Environmental Management

, Volume 35, Issue 2, pp 121–129 | Cite as

Household Demand for Waste Recycling Services

  • Ruslana Palatnik
  • Ofira Ayalon
  • Mordechai Shechter
Article

Abstract

Municipalities everywhere are coping with increasing amounts of solid waste and need urgently to formulate efficient and sustainable solutions to the problem. This study examines the use of economic incentives in municipal waste management. Specifically, we address the issue of recycling, if and when this waste management option is—on social welfare grounds—a preferred solution.

A number of studies have recently assessed the monetary value of the externalities of alternative solid waste management options. In the present context, these subsidies could be interpreted as the implicit value of the benefits from reducing environmental externalities associated with landfilling as perceived by local government authorities. We surmise that the difference between mean households’ willingness to pay (WTP) for recycling services, via the purchase of a subsidized waste disposal facility, and the above (proxy) value of externalities reflects the difference between private and public perception regarding the negative externality associated with landfilling. We believe that this information is useful in determining the level of subsidization needed (if at all) to sustain any recycling program.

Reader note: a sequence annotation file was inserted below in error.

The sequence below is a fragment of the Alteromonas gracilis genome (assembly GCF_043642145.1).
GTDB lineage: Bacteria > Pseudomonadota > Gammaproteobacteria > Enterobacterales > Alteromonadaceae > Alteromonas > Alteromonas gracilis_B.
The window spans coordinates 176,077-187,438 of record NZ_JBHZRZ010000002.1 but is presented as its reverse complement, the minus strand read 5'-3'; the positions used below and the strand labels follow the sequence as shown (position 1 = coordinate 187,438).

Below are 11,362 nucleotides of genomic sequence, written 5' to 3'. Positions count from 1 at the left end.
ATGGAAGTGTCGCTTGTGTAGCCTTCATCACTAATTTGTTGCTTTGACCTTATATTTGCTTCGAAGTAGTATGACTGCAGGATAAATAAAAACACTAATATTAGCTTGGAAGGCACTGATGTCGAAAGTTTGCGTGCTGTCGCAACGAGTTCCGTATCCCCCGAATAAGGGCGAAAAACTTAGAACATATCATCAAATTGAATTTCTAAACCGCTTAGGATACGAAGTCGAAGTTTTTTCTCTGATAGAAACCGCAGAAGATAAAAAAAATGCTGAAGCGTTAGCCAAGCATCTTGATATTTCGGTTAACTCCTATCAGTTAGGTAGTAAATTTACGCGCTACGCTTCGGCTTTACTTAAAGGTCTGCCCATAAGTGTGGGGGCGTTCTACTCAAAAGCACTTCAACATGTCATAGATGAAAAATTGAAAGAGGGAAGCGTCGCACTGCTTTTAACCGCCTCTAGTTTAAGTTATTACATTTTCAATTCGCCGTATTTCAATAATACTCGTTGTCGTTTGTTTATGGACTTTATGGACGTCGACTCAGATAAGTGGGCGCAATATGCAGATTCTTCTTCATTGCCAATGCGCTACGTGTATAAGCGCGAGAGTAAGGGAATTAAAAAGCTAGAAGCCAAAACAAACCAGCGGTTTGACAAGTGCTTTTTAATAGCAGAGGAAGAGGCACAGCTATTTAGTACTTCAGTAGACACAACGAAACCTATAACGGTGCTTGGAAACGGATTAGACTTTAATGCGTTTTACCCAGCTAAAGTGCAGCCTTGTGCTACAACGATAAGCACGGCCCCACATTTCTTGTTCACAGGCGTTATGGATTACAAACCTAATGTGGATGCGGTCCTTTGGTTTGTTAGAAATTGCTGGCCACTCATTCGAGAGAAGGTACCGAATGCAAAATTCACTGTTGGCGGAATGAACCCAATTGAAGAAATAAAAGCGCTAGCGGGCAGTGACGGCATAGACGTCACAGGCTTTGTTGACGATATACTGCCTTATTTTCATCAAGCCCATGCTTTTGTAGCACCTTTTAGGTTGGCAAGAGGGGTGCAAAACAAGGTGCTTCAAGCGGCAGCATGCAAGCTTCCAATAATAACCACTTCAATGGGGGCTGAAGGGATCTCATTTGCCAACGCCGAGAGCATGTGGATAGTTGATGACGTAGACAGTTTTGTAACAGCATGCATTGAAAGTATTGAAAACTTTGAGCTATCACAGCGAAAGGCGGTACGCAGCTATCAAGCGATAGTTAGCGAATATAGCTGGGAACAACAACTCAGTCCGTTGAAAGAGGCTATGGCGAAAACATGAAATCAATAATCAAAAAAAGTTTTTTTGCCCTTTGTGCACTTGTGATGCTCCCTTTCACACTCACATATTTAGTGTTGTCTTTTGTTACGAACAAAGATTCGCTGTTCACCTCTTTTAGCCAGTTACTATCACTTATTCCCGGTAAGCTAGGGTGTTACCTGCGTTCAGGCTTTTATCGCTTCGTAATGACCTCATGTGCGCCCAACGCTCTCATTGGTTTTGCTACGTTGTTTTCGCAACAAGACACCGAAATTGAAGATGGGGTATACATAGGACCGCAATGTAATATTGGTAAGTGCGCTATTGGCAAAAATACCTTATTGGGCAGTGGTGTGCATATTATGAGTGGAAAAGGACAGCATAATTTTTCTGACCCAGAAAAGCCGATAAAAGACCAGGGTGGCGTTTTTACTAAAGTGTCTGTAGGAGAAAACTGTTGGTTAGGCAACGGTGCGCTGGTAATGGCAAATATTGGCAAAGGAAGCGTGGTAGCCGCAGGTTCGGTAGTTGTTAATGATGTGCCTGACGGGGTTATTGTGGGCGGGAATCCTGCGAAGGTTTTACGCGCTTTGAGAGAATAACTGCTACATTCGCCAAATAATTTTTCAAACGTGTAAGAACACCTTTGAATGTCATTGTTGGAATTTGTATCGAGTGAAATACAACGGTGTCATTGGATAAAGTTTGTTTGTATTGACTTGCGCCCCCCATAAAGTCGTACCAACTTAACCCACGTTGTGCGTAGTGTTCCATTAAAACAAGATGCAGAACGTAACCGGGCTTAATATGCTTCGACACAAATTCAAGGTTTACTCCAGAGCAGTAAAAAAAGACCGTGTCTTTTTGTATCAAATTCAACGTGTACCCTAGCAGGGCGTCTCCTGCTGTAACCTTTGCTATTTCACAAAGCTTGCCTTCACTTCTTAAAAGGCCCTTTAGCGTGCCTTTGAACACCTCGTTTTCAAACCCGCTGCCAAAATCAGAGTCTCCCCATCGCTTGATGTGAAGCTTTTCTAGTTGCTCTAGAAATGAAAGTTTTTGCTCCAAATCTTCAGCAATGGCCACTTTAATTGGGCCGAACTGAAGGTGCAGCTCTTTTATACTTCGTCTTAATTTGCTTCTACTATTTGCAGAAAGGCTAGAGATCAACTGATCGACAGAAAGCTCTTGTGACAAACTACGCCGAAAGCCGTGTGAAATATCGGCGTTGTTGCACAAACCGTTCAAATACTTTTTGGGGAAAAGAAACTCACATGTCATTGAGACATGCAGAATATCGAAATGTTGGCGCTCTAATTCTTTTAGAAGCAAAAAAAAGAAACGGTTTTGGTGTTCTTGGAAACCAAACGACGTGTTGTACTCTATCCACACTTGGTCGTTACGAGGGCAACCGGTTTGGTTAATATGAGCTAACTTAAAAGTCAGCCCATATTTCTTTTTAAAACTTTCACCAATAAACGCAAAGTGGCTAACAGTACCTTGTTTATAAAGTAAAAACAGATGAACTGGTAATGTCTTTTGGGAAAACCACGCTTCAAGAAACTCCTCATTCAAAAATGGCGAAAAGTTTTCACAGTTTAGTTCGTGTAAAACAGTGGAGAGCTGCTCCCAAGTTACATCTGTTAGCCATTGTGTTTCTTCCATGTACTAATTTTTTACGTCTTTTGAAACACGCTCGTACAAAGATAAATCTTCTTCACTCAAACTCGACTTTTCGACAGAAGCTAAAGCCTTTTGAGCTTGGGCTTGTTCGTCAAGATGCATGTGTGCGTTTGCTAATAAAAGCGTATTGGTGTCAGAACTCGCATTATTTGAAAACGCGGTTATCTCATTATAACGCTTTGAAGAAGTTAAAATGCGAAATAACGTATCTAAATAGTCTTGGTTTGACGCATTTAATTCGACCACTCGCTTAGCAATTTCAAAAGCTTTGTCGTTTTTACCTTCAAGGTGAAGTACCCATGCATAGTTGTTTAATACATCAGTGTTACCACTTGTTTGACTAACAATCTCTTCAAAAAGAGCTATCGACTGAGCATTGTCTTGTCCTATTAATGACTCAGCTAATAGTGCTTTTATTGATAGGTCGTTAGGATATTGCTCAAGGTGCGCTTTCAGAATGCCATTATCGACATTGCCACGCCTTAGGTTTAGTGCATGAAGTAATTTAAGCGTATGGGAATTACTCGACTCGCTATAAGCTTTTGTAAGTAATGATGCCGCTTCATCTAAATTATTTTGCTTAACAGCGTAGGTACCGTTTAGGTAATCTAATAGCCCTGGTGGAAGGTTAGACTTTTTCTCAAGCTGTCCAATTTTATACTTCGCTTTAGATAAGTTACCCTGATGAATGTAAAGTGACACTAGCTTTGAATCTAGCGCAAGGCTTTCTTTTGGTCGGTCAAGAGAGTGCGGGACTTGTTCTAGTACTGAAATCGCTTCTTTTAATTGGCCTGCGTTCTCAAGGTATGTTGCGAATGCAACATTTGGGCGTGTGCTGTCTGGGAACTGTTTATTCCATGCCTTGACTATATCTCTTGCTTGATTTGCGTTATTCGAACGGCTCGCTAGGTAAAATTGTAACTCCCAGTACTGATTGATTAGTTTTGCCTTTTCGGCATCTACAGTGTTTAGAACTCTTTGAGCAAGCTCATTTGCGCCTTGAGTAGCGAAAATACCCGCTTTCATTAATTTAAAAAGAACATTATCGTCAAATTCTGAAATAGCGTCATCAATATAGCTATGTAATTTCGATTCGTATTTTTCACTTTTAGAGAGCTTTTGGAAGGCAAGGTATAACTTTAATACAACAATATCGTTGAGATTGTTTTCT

The study is unique in the sense that its conclusions are based on revealed household behavior when faced with increased disposal costs, as well as information on WTP responses in hypothetical but related (and, therefore, familiar) scenarios. The article also explores the influence of the subsidization schemes on recycling rates. It was found that with low levels of effort needed to participate in a curbside recycling program, households’ participation rates are mainly influenced by economic variables and age, and households are willing to pay a higher price for the recycling scheme. When the required effort level is relatively high, however, households would pay a lower price, and the rate is influenced mainly by their environmental commitment and by economic considerations. We found that in both cases a subsidy would be required in order to achieve an efficient level of recycling. The median price that households are willing to pay for recycling devices is found to be about NIS 370 (New Israeli Shekel, approximately $90).

Keywords

Municipal solid waste (MSW) Willingness to pay (WTP) Recycling, Composting Economic incentives 

Literature Cited

  1. Artzi, A., and Aharon. 2001. Waste recycling in Israel—Findings and targets. Israel Union for Environmental Defense. Available at http://www.iued.org.il (in Hebrew)
  2. Avnimelech, Y. 1997

    Land application of composted municipal wastes

    Chremisinoff, P. N. eds. Ecological issues & environmental impact assessment. Advances in environmental control technologyGulf PublishingHouston, Texas551570
    Google Scholar
  3. Ayalon, O. 1999

    Priorities in municipal solid waste treatment

    Avnimelech, Y. eds. National priorities in environmental quality in IsraelThe Neaman Institute PublishingHaifa, Israel8/18/17in Hebrew